Wine of the Week
Terredora di Paolo offers delights from the birthplace of wine
Reviewed by Wes Marshall, Fri., July 3, 2009
Terredora di Paolo
Terredora di Paolo's jolly and very talented winemaker, Lucio Mastroberardino, likes to explain to American wine lovers that, despite outward appearances, pizza wasn't invented in Pizza Hut. It comes from the Italian region of Campania. He draws that comparison to make another point, that wine as we know it today originated in Campania (the area which includes Naples and Pompeii) under the Romans more than 21 centuries ago. Notwithstanding the possibility of alternative viewpoints from Greek or Egyptian food historians, the point is that people have been making wine from both the Fiano and Aglianico grapes grown outside Pompeii for more than 2,000 years. All that experience has helped them master the making of wine from those grapes.
Fiano is a white grape with lovely stone-fruit fragrances and acidity that works nicely with chilled or raw shellfish. Its greatest strength is in a subtle area: The grape's flavors and aromas tend to last long enough to give extra appeal to food. The Aglianico is a bold red grape, powerful enough to please someone who loves Sonoma Zinfandels. Its main aromas are of dark berries and black pepper, which make it an ideal match with grilled meats. Serve it just slightly cooler than you would normally do with a red wine.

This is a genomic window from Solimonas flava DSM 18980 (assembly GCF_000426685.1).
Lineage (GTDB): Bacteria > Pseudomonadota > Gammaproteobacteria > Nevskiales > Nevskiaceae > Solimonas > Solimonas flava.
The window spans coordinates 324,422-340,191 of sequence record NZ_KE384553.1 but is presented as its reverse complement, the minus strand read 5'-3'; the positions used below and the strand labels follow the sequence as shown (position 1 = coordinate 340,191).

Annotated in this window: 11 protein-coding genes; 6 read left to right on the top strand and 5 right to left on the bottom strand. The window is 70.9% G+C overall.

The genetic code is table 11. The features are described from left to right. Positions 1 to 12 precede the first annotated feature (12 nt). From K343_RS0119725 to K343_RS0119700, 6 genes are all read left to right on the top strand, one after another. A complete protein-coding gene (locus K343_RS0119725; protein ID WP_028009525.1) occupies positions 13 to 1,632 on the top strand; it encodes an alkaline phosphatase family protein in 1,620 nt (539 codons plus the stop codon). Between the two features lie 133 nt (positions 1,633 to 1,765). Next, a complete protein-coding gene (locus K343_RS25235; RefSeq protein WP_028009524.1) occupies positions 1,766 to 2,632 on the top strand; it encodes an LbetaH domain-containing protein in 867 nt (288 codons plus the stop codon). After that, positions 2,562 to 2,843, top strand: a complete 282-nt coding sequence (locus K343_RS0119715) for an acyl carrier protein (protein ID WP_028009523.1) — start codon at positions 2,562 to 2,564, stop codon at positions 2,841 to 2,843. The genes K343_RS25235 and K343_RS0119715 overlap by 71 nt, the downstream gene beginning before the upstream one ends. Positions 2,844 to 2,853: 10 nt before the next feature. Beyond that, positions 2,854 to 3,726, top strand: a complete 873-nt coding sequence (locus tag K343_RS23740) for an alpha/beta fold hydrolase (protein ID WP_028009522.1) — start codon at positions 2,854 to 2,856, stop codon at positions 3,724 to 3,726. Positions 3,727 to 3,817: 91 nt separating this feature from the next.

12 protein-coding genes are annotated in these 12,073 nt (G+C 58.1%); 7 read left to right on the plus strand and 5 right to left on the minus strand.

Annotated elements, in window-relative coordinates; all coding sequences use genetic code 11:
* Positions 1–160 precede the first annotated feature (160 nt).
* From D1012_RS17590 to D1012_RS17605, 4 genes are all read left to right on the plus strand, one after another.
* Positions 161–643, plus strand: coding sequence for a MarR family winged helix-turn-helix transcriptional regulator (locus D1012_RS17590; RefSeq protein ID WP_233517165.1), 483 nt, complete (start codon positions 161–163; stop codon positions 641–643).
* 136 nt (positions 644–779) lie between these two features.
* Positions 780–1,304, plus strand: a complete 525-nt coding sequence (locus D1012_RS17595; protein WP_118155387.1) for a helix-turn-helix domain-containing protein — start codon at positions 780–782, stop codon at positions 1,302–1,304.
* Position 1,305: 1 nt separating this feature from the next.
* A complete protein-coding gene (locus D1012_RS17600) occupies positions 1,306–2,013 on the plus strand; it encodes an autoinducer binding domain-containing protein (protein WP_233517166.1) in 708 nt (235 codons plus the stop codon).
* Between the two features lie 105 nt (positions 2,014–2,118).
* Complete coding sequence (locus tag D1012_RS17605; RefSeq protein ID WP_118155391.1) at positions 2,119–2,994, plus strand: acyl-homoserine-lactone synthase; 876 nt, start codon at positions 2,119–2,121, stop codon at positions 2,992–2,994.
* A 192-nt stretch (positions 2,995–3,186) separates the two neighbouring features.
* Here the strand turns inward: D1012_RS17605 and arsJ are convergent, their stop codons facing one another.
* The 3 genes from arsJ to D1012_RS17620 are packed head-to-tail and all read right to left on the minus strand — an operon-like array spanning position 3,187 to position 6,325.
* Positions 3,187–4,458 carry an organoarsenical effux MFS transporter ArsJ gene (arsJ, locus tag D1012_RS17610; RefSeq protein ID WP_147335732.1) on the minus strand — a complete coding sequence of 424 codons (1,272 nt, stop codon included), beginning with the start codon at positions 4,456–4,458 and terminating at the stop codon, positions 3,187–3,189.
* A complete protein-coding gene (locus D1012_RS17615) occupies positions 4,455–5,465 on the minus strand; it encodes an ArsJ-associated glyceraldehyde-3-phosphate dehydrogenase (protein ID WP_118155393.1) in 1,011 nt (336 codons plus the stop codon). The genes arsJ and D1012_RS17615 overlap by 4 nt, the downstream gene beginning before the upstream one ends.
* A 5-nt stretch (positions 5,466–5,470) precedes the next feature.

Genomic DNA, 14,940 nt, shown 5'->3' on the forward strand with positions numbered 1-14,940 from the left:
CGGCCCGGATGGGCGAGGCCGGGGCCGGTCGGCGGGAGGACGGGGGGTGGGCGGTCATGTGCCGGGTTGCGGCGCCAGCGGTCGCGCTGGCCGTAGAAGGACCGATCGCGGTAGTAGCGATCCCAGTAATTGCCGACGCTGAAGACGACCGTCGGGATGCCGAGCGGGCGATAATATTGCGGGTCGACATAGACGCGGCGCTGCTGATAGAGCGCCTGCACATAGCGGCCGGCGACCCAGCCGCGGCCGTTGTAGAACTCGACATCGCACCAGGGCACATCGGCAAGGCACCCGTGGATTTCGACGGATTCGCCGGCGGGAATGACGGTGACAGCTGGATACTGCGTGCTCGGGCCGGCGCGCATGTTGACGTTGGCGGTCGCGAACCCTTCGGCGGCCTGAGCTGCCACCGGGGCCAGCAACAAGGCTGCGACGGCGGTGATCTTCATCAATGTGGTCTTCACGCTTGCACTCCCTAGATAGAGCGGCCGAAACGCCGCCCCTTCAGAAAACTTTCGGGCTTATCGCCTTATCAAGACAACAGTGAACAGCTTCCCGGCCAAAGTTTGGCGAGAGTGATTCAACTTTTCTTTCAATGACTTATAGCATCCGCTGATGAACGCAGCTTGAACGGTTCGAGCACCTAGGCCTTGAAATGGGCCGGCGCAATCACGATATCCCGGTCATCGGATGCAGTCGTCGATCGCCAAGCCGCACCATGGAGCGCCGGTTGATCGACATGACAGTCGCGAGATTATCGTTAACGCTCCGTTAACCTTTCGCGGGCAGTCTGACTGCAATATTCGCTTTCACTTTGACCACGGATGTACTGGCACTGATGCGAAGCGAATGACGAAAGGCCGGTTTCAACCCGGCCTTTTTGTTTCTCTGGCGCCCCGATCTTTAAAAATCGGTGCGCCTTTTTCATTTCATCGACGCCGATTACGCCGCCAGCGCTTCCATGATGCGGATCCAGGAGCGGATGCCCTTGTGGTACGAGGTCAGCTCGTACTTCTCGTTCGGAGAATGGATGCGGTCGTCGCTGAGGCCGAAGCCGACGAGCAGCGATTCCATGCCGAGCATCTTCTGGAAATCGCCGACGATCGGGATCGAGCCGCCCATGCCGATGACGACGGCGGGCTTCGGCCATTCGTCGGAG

The red Terredora Aglianico Irpinia will run about $17 and is available at Whole Foods on Lamar and at select Twin Liquors and Spec's. The white Terredora Fiano di Avellino should cost roughly $26 when it hits stores soon. In the meantime, you can try it at Vespaio and at 360 Uno Trattoria.
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